Genetic expression adjustments linked to stress and trauma may be inherited by children, a study has claimed. The findings may support the view that the effects of life experiences on gene expression could be passed on to the next generation.
Researchers at the Mount Sinai Hospital, New York analysed a gene associated with stress hormones, and known to be affected by trauma, in 32 Jewish people who experienced the Holocaust and their children. They compared the results to Jewish families who were living outside Europe during World War Two and found methylation changes in the Holocaust survivors and their children that were not present in the control group.
After ruling out the possibility that the stress indicators in the children's genes could be caused by their own childhood trauma, the researchers concluded that they had inherited their parents' epigenetics changes. 'The gene changes in the children could only be attributed to Holocaust exposure in the parents,' said Professor Rachel Yehuda, who co-authored the study.
Environmental factors, such as diet, smoking and stress, can alter a person's genetic expression though chemical tags attached to DNA that turns genes on and off. While it is widely known that we inherit genes from our parents, these epigenetic changes may also be passed on and lead to changes in the way our DNA is expressed, impacting on the health of future generations, explains The Guardian.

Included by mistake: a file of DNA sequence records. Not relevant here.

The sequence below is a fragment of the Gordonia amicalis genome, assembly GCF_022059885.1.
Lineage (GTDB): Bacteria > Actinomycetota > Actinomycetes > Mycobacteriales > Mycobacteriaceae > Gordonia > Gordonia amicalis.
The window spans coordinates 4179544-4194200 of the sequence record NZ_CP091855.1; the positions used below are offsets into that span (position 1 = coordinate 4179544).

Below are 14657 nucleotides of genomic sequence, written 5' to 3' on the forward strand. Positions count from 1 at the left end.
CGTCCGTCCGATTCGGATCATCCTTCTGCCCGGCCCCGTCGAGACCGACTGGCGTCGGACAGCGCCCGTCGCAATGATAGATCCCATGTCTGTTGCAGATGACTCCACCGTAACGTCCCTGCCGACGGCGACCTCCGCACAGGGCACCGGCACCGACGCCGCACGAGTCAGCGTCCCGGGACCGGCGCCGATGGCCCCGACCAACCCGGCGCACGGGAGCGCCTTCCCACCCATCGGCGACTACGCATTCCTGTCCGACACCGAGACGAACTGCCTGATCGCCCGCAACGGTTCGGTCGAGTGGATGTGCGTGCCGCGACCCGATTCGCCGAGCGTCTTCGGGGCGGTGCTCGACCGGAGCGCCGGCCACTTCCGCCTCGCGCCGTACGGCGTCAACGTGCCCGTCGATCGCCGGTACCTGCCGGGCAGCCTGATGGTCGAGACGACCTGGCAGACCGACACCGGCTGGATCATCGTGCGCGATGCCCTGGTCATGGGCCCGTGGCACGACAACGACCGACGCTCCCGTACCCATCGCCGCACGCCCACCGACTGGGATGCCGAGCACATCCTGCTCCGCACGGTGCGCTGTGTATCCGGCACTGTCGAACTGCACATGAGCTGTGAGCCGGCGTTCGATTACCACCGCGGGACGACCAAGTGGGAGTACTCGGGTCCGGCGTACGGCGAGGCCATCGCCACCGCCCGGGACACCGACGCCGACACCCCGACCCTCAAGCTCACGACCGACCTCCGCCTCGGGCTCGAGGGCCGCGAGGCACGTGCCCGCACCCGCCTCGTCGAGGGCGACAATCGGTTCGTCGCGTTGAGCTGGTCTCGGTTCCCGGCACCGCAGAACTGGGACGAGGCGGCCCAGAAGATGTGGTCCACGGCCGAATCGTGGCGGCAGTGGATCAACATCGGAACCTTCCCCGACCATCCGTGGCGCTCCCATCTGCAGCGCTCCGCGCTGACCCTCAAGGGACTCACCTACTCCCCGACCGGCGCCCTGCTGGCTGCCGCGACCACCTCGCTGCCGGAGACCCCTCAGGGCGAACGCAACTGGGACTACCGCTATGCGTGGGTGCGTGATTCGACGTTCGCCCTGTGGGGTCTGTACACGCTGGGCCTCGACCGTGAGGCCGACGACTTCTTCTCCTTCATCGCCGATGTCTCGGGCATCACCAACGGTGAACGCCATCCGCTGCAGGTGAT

Previous studies have shown how smoking before puberty could lead to men fathering heavier sons, indicating that early-life exposures can induce transgenerational effects in the next generation (see BioNews 749). Another study found that exposure to famine could be linked to schizophrenia in offspring.
'To our knowledge, this provides the first demonstration of transmission of pre-conception stress effects resulting in epigenetic changes in both the exposed parents and their offspring in humans,' said Professor Yehuda. 'It's a lot to wrap our heads around. It's certainly an opportunity to learn a lot of important things about how we adapt to our environment and how we might pass on environmental resilience.' The precise molecular mechanism for this remains unknown, however.
Some commentators have treated the findings with caution. Professor Jerry Coyne, of the Department of Ecology and Evolution at the University of Chicago, said that the study 'suffers from formidable problems that call its conclusions into question'. On his blog, Professor Coyne provides six additional problems with the conclusions drawn by the study.
Professor John Greally at the Albert Einstein College of Medicine, New York, agreed the study has its limitations. 'The story being told by the Holocaust study is indeed fascinating as a scientific possibility, and will no doubt prompt others to pursue similar studies. Unfortunately, the story is typical of many in the field of epigenetics, with conclusions drawn based on uninterpretable studies', he said.
However, Marcus Pembrey, emeritus professor of paediatric genetics at University College London's Institute of Child Health and a patron of the Progress Educational Trust, which publishes BioNews, told the Guardian that the study is a small step towards showing how intergenerational effects are not just transmitted by social influences or regular genetic inheritance (see also BioNews 817).
'[This] paper makes some useful progress. What we're getting here is the very beginnings of an understanding of how one generation responds to the experiences of the previous generation. It's fine-tuning the way your genes respond to the world', he said.